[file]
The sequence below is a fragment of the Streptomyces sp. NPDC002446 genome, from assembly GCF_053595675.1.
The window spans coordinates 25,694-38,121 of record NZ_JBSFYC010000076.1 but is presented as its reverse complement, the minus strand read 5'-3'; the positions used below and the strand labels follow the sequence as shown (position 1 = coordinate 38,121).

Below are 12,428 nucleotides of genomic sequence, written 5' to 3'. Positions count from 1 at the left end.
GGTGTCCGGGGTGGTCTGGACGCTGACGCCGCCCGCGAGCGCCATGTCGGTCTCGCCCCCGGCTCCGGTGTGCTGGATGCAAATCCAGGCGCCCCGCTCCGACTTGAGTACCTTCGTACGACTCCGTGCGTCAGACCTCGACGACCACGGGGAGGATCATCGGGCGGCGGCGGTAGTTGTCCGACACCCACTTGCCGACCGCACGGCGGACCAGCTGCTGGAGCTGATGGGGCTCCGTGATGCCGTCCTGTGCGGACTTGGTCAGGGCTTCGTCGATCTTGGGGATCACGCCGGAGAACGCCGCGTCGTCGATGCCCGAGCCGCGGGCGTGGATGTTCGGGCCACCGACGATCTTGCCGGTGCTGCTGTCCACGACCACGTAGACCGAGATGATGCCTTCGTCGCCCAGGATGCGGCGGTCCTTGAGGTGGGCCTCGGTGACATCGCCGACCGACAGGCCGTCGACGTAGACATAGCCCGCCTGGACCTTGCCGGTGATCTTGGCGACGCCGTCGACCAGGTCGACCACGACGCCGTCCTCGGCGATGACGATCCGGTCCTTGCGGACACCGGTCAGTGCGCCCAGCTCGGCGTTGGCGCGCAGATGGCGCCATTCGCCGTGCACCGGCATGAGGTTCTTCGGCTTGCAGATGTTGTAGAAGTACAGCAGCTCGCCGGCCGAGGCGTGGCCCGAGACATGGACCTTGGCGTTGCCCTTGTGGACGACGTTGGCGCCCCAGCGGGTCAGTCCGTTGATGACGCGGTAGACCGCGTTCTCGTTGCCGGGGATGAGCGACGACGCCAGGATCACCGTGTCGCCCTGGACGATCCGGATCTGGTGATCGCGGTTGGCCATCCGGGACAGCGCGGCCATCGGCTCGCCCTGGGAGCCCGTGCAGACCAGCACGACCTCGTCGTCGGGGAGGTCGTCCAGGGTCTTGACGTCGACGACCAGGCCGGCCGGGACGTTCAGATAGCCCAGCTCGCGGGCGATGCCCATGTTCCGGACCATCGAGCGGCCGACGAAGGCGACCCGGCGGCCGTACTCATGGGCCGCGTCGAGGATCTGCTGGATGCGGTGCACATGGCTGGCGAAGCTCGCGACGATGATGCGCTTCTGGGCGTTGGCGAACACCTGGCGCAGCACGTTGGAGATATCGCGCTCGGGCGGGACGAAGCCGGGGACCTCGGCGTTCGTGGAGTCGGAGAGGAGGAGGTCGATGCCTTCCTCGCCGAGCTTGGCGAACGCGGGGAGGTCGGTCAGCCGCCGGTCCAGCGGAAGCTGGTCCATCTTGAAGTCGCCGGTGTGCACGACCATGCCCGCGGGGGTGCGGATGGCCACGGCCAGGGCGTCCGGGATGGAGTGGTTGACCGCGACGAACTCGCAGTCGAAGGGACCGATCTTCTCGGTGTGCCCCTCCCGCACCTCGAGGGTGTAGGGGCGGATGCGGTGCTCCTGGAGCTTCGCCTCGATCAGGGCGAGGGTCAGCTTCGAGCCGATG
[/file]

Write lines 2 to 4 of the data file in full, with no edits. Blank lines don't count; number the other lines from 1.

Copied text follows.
The window spans coordinates 25,694-38,121 of record NZ_JBSFYC010000076.1 but is presented as its reverse complement, the minus strand read 5'-3'; the positions used below and the strand labels follow the sequence as shown (position 1 = coordinate 38,121).

Below are 12,428 nucleotides of genomic sequence, written 5' to 3'. Positions count from 1 at the left end.
GGTGTCCGGGGTGGTCTGGACGCTGACGCCGCCCGCGAGCGCCATGTCGGTCTCGCCCCCGGCTCCGGTGTGCTGGATGCAAATCCAGGCGCCCCGCTCCGACTTGAGTACCTTCGTACGACTCCGTGCGTCAGACCTCGACGACCACGGGGAGGATCATCGGGCGGCGGCGGTAGTTGTCCGACACCCACTTGCCGACCGCACGGCGGACCAGCTGCTGGAGCTGATGGGGCTCCGTGATGCCGTCCTGTGCGGACTTGGTCAGGGCTTCGTCGATCTTGGGGATCACGCCGGAGAACGCCGCGTCGTCGATGCCCGAGCCGCGGGCGTGGATGTTCGGGCCACCGACGATCTTGCCGGTGCTGCTGTCCACGACCACGTAGACCGAGATGATGCCTTCGTCGCCCAGGATGCGGCGGTCCTTGAGGTGGGCCTCGGTGACATCGCCGACCGACAGGCCGTCGACGTAGACATAGCCCGCCTGGACCTTGCCGGTGATCTTGGCGACGCCGTCGACCAGGTCGACCACGACGCCGTCCTCGGCGATGACGATCCGGTCCTTGCGGACACCGGTCAGTGCGCCCAGCTCGGCGTTGGCGCGCAGATGGCGCCATTCGCCGTGCACCGGCATGAGGTTCTTCGGCTTGCAGATGTTGTAGAAGTACAGCAGCTCGCCGGCCGAGGCGTGGCCCGAGACATGGACCTTGGCGTTGCCCTTGTGGACGACGTTGGCGCCCCAGCGGGTCAGTCCGTTGATGACGCGGTAGACCGCGTTCTCGTTGCCGGGGATGAGCGACGACGCCAGGATCACCGTGTCGCCCTGGACGATCCGGATCTGGTGATCGCGGTTGGCCATCCGGGACAGCGCGGCCATCGGCTCGCCCTGGGAGCCCGTGCAGACCAGCACGACCTCGTCGTCGGGGAGGTCGTCCAGGGTCTTGACGTCGACGACCAGGCCGGCCGGGACGTTCAGATAGCCCAGCTCGCGGGCGATGCCCATGTTCCGGACCATCGAGCGGCCGACGAAGGCGACCCGGCGGCCGTACTCATGGGCCGCGTCGAGGATCTGCTGGATGCGGTGCACATGGCTGGCGAAGCTCGCGACGATGATGCGCTTCTGGGCGTTGGCGAACACCTGGCGCAGCACGTTGGAGATATCGCGCTCGGGCGGGACGAAGCCGGGGACCTCGGCGTTCGTGGAGTCGGAGAGGAGGAGGTCGATGCCTTCCTCGCCGAGCTTGGCGAACGCGGGGAGGTCGGTCAGCCGCCGGTCCAGCGGAAGCTGGTCCATCTTGAAGTCGCCGGTGTGCACGACCATGCCCGCGGGGGTGCGGATGGCCACGGCCAGGGCGTCCGGGATGGAGTGGTTGACCGCGACGAACTCGCAGTCGAAGGGACCGATCTTCTCGGTGTGCCCCTCCCGCACCTCGAGGGTGTAGGGGCGGATGCGGTGCTCCTGGAGCTTCGCCTCGATCAGGGCGAGGGTCAGCTTCGAGCCGATG